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Austrian report
by Euro Reporter
2016-10-13 10:51:37
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Austria’s Heta drama ends with 99% of bondholders accepting deal

For bondholders, Austria’s worst post-war bank failure is almost over. Creditors owning 98.7 percent of the 11 billion euros ($12.3 billion) of debt issued by bad bank Heta Asset Resolution AG accepted a discounted offer from the Carinthia province, the bank’s former owner, the vehicle managing the tender said on Monday. The deal prevented an unprecedented provincial insolvency in a core euro-area country. “We’ve finally dealt with the trouble a previous government got us into with its reckless borrowing,” the Carinthia province’s governor, Peter Kaiser, said on Austrian public radio station Oe1. “This was a joint effort of the federal and provincial governments, and I’ll be very glad when we’ve put this behind us.”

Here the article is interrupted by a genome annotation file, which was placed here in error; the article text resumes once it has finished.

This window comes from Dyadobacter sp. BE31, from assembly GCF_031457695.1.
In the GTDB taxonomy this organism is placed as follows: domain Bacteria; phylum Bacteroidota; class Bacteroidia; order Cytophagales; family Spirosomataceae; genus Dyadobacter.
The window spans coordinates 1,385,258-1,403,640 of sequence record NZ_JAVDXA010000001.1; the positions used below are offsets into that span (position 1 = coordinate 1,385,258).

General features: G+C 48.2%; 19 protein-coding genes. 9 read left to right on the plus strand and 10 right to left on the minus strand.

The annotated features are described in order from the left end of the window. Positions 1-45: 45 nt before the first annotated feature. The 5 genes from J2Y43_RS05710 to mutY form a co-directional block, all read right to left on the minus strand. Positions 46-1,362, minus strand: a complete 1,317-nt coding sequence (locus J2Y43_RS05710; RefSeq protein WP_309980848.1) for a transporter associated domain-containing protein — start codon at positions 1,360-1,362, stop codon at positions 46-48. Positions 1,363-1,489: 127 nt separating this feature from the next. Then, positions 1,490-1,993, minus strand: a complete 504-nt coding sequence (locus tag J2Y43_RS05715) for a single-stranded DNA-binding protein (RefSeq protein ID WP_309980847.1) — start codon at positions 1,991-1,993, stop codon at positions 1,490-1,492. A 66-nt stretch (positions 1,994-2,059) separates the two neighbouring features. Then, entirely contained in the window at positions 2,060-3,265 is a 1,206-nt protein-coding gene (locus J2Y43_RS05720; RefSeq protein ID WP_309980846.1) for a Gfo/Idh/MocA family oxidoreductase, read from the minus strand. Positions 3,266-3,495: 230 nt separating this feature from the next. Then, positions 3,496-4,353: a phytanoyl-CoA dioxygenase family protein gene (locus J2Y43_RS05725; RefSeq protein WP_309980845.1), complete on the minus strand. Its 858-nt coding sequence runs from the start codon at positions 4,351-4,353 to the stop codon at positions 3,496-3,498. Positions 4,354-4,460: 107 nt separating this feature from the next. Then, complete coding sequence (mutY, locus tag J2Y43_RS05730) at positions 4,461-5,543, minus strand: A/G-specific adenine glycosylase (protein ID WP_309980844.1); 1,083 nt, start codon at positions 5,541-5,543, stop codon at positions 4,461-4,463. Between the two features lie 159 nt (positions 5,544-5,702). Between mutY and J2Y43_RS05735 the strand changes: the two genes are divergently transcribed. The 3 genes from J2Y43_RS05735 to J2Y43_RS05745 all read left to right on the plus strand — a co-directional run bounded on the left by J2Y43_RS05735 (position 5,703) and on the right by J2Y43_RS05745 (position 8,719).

austria_400_01Austria last year started the effort to draw a line under years of taxpayer-funded bailouts of Heta and its predecessor, Hypo Alpe-Adria-Bank International AG, which crumbled under bad loans in the former Yugoslavia. Finance Minister Hans Joerg Schelling, who is funding the deal via the Austrian Treasury, sweetened an earlier tender offer to ensure acceptance. Under the terms of the deal, creditors can choose to receive zero-coupon bonds in exchange for their Heta debt. Senior bonds, which make up the vast majority of the offer, can be swapped for a security with a net present value of 90 cents on the euro. Junior creditors have the choice between a zero-coupon bond or a Schuldschein loan, both worth around 45 percent of face value. European regulators forced banks including Commerzbank AG and Deutsche Pfandbriefbank AG to write down the bonds by 50 percent when Heta was put under a debt moratorium in 2015. Those banks will be able to book windfall gains this year, according to Moody’s Investors Service.